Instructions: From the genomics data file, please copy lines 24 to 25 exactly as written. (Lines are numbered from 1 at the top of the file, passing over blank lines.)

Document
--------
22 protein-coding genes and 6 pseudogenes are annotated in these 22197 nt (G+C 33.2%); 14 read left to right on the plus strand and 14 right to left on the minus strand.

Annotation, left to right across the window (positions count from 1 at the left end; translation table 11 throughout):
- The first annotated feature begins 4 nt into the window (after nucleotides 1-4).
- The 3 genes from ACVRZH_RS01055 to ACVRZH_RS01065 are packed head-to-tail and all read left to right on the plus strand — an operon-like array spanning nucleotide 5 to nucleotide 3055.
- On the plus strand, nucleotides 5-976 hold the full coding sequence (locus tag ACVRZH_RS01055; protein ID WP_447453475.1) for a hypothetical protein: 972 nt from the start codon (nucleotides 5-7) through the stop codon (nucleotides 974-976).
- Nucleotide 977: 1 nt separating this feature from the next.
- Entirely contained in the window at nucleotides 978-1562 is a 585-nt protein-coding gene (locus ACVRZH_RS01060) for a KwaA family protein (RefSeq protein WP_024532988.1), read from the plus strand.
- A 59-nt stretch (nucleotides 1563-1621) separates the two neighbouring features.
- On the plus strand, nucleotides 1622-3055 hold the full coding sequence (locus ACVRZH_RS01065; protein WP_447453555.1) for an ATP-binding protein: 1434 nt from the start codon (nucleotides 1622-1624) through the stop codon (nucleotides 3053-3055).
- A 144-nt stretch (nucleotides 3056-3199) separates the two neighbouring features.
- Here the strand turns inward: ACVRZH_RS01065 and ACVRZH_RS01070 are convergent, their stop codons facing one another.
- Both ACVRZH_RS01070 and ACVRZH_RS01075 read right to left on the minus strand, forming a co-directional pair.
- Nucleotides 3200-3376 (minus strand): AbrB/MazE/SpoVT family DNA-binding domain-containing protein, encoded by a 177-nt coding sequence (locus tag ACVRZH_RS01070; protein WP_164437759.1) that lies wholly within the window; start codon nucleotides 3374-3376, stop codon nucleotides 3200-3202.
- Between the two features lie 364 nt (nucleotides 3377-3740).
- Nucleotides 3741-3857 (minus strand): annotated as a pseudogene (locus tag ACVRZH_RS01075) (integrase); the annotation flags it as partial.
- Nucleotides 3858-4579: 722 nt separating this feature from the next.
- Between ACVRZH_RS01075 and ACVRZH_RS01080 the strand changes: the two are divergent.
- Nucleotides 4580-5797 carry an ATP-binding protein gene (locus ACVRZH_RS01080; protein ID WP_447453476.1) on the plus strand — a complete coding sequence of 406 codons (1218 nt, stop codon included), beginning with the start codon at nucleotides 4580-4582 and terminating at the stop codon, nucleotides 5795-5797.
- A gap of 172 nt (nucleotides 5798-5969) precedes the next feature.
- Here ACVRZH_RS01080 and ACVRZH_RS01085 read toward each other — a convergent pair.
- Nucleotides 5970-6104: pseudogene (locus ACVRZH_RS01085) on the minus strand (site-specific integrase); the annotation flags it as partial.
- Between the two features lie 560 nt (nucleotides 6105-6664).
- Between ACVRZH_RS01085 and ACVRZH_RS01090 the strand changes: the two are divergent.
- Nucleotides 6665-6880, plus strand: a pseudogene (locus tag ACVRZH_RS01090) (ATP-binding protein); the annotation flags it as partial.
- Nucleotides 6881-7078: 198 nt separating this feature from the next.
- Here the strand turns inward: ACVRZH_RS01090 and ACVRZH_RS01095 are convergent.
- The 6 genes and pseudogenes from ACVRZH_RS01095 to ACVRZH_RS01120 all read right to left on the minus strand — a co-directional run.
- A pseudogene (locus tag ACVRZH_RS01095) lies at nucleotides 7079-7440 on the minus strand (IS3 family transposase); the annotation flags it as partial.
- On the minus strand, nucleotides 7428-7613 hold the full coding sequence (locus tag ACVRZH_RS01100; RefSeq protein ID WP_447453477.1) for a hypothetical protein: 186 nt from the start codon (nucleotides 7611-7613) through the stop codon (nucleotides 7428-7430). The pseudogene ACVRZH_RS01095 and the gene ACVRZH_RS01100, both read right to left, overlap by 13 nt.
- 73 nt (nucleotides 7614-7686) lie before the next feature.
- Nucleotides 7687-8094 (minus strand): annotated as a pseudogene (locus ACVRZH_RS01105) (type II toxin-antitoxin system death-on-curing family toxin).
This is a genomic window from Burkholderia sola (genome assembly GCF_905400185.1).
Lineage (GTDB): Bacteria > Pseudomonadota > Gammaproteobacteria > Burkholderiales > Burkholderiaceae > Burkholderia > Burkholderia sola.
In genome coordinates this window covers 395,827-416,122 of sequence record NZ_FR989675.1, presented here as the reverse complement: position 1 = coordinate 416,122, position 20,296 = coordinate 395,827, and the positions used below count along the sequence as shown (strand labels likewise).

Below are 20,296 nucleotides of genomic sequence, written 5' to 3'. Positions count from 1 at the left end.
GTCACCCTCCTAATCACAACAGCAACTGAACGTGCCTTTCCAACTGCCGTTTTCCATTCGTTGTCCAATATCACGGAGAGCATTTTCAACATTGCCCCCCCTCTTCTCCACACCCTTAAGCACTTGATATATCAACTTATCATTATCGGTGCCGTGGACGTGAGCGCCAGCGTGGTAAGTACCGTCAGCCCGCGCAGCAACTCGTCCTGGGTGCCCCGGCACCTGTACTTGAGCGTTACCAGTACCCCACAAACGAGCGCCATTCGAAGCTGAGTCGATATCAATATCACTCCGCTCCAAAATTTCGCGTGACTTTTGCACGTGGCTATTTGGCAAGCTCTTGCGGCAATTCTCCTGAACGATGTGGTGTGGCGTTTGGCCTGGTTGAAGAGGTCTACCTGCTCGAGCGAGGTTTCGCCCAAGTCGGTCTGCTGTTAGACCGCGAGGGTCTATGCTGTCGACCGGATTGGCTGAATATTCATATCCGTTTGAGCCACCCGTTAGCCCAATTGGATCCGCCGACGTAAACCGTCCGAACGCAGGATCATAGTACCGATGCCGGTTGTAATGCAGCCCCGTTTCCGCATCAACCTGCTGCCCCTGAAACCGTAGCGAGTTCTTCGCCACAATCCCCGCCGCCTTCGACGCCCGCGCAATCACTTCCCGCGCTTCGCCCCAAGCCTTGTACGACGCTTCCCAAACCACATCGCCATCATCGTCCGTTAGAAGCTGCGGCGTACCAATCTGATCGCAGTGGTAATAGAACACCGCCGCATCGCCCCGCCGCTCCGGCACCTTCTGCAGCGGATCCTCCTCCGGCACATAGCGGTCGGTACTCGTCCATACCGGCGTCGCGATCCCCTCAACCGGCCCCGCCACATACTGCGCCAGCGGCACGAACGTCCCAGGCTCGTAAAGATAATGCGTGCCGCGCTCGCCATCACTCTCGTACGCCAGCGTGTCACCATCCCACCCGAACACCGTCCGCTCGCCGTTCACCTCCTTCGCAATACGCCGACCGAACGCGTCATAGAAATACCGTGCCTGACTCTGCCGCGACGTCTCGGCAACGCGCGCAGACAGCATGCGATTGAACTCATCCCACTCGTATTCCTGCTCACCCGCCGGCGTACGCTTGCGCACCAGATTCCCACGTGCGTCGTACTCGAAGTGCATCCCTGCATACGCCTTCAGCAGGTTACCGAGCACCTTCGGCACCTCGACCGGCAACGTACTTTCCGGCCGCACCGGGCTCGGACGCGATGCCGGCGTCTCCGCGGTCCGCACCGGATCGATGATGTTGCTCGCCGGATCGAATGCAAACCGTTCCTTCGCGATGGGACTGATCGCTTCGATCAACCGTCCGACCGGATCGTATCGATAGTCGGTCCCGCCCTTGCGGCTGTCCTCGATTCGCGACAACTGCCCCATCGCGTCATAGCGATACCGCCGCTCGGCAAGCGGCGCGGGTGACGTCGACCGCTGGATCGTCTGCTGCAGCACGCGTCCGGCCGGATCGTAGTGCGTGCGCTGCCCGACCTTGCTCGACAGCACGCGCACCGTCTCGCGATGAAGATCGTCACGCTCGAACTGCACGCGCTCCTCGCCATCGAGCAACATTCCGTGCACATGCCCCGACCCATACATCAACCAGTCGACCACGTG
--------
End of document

- Nucleotides 6665-6880, plus strand: a pseudogene (locus tag ACVRZH_RS01090) (ATP-binding protein); the annotation flags it as partial.
- Nucleotides 6881-7078: 198 nt separating this feature from the next.